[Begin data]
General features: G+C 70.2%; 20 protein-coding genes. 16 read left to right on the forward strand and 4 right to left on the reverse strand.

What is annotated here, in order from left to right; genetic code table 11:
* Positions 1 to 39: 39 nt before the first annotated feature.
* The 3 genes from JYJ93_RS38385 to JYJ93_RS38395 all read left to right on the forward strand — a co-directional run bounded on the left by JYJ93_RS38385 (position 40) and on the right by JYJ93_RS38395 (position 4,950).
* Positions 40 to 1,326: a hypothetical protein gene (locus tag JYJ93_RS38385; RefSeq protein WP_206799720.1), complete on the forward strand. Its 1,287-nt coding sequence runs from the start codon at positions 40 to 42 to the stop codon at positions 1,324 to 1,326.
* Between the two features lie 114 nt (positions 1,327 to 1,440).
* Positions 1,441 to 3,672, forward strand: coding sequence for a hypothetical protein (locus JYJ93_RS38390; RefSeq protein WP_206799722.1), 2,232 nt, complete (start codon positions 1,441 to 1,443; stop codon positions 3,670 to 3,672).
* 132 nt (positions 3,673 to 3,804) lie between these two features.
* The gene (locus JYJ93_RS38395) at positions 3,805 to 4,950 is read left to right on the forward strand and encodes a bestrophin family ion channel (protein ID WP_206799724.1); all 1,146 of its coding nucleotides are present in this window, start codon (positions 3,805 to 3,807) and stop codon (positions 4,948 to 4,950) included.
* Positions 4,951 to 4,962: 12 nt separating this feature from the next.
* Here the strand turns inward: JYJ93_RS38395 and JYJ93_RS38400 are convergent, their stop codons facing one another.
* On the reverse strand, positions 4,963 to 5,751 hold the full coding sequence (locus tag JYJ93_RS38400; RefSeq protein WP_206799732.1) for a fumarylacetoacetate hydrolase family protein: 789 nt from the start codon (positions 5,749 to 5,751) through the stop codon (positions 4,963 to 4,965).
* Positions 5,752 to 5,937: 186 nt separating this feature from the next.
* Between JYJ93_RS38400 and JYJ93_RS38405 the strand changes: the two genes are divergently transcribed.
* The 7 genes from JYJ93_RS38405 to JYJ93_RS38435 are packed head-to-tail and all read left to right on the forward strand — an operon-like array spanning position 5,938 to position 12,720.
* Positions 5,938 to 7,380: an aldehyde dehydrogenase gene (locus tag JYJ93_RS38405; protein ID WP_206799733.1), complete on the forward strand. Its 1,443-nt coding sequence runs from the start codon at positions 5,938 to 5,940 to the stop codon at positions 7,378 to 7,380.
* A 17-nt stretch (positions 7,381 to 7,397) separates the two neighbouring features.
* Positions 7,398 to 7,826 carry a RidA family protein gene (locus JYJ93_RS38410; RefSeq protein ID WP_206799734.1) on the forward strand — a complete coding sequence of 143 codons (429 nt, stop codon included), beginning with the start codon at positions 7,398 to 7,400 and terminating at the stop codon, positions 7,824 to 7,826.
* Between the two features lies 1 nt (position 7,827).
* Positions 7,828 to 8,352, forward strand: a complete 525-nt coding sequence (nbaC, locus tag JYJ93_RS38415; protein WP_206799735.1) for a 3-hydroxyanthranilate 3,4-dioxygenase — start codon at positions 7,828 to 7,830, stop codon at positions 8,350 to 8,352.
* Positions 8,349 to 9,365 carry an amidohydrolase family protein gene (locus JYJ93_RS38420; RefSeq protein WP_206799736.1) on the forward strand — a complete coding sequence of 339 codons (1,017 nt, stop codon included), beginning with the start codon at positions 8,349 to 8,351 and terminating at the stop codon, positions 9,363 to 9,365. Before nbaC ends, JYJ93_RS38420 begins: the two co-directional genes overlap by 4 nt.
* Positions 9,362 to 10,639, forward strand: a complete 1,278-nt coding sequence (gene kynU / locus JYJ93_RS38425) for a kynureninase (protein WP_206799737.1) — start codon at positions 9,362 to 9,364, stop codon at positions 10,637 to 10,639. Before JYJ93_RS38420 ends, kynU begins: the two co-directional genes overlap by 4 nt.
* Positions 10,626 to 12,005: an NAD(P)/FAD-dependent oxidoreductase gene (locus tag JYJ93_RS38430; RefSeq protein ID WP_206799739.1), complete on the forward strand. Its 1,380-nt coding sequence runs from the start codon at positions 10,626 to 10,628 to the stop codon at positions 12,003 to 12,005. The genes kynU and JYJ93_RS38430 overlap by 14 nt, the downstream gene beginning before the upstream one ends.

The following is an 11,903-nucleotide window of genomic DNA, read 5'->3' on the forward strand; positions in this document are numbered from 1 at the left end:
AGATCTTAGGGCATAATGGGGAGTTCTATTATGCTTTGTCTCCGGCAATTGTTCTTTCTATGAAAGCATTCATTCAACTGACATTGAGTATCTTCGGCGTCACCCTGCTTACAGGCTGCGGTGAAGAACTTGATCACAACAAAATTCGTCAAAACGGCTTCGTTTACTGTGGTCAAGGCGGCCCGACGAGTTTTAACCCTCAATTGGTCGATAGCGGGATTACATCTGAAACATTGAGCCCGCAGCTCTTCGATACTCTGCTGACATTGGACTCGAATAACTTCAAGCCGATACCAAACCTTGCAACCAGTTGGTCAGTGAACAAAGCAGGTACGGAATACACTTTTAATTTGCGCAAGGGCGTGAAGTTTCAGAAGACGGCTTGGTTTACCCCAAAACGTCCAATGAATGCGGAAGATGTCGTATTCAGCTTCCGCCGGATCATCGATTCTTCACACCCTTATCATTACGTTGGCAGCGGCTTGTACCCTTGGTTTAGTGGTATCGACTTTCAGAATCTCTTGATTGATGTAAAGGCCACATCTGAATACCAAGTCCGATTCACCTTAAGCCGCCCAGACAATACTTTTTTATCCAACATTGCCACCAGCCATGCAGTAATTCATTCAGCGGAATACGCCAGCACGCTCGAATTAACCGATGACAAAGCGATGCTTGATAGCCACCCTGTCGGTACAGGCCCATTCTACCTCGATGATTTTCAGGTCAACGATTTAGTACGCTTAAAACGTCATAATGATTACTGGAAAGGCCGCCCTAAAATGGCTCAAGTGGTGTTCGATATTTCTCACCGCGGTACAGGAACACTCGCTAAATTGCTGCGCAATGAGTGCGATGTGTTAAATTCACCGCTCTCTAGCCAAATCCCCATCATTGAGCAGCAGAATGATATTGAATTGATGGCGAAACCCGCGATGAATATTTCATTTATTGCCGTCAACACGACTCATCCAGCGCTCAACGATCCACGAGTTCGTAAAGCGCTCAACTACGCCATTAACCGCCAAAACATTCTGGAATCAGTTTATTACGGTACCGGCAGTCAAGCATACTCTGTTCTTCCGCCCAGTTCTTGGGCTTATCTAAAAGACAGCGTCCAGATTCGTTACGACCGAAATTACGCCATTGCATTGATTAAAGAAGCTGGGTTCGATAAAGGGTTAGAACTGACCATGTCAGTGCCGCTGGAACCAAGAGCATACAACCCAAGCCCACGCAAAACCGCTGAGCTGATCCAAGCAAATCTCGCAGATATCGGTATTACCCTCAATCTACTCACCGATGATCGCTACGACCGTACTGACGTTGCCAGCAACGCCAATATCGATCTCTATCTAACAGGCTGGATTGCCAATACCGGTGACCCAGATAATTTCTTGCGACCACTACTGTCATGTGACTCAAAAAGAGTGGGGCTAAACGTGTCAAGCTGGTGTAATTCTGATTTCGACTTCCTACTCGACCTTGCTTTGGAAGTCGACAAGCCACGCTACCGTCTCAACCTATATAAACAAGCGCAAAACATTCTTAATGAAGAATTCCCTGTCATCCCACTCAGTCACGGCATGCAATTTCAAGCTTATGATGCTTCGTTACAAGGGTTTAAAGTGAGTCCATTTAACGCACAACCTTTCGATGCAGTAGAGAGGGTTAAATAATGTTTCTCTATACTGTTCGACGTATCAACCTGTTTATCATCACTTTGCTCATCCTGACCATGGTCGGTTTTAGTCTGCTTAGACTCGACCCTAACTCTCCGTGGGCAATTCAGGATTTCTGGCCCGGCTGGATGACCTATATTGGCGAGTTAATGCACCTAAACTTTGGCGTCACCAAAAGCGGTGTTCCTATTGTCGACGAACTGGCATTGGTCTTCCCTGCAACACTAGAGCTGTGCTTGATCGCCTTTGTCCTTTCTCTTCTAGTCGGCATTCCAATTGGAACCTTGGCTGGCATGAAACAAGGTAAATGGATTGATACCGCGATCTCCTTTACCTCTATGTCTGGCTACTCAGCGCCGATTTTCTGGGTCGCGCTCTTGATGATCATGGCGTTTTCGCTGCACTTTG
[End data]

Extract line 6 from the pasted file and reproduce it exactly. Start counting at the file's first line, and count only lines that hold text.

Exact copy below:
* Between the two features lie 114 nt (positions 1,327 to 1,440).